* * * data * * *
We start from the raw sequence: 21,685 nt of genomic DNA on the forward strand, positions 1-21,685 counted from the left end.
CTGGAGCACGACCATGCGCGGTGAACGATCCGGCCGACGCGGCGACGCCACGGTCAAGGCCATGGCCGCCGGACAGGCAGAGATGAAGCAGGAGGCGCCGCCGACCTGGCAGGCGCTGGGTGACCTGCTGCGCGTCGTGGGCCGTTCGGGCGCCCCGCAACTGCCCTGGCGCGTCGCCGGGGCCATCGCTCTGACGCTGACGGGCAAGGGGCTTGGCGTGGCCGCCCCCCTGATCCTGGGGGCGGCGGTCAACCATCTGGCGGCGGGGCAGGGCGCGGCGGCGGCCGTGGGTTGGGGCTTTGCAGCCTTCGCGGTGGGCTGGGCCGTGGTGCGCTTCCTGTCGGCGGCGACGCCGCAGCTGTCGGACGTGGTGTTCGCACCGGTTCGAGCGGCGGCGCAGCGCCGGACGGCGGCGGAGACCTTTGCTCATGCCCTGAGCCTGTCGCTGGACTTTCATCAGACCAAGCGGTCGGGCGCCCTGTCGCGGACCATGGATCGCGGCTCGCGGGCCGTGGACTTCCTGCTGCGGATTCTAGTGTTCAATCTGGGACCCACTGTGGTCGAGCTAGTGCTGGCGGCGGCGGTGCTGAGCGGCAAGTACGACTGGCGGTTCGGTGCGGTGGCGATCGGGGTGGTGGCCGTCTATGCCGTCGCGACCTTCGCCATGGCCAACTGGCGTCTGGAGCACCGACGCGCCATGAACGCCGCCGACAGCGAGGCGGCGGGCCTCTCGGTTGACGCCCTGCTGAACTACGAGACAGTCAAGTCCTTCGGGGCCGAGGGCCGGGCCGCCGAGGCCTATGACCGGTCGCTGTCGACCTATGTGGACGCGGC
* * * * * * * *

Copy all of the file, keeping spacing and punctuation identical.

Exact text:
We start from the raw sequence: 21,685 nt of genomic DNA on the forward strand, positions 1-21,685 counted from the left end.
CTGGAGCACGACCATGCGCGGTGAACGATCCGGCCGACGCGGCGACGCCACGGTCAAGGCCATGGCCGCCGGACAGGCAGAGATGAAGCAGGAGGCGCCGCCGACCTGGCAGGCGCTGGGTGACCTGCTGCGCGTCGTGGGCCGTTCGGGCGCCCCGCAACTGCCCTGGCGCGTCGCCGGGGCCATCGCTCTGACGCTGACGGGCAAGGGGCTTGGCGTGGCCGCCCCCCTGATCCTGGGGGCGGCGGTCAACCATCTGGCGGCGGGGCAGGGCGCGGCGGCGGCCGTGGGTTGGGGCTTTGCAGCCTTCGCGGTGGGCTGGGCCGTGGTGCGCTTCCTGTCGGCGGCGACGCCGCAGCTGTCGGACGTGGTGTTCGCACCGGTTCGAGCGGCGGCGCAGCGCCGGACGGCGGCGGAGACCTTTGCTCATGCCCTGAGCCTGTCGCTGGACTTTCATCAGACCAAGCGGTCGGGCGCCCTGTCGCGGACCATGGATCGCGGCTCGCGGGCCGTGGACTTCCTGCTGCGGATTCTAGTGTTCAATCTGGGACCCACTGTGGTCGAGCTAGTGCTGGCGGCGGCGGTGCTGAGCGGCAAGTACGACTGGCGGTTCGGTGCGGTGGCGATCGGGGTGGTGGCCGTCTATGCCGTCGCGACCTTCGCCATGGCCAACTGGCGTCTGGAGCACCGACGCGCCATGAACGCCGCCGACAGCGAGGCGGCGGGCCTCTCGGTTGACGCCCTGCTGAACTACGAGACAGTCAAGTCCTTCGGGGCCGAGGGCCGGGCCGCCGAGGCCTATGACCGGTCGCTGTCGACCTATGTGGACGCGGC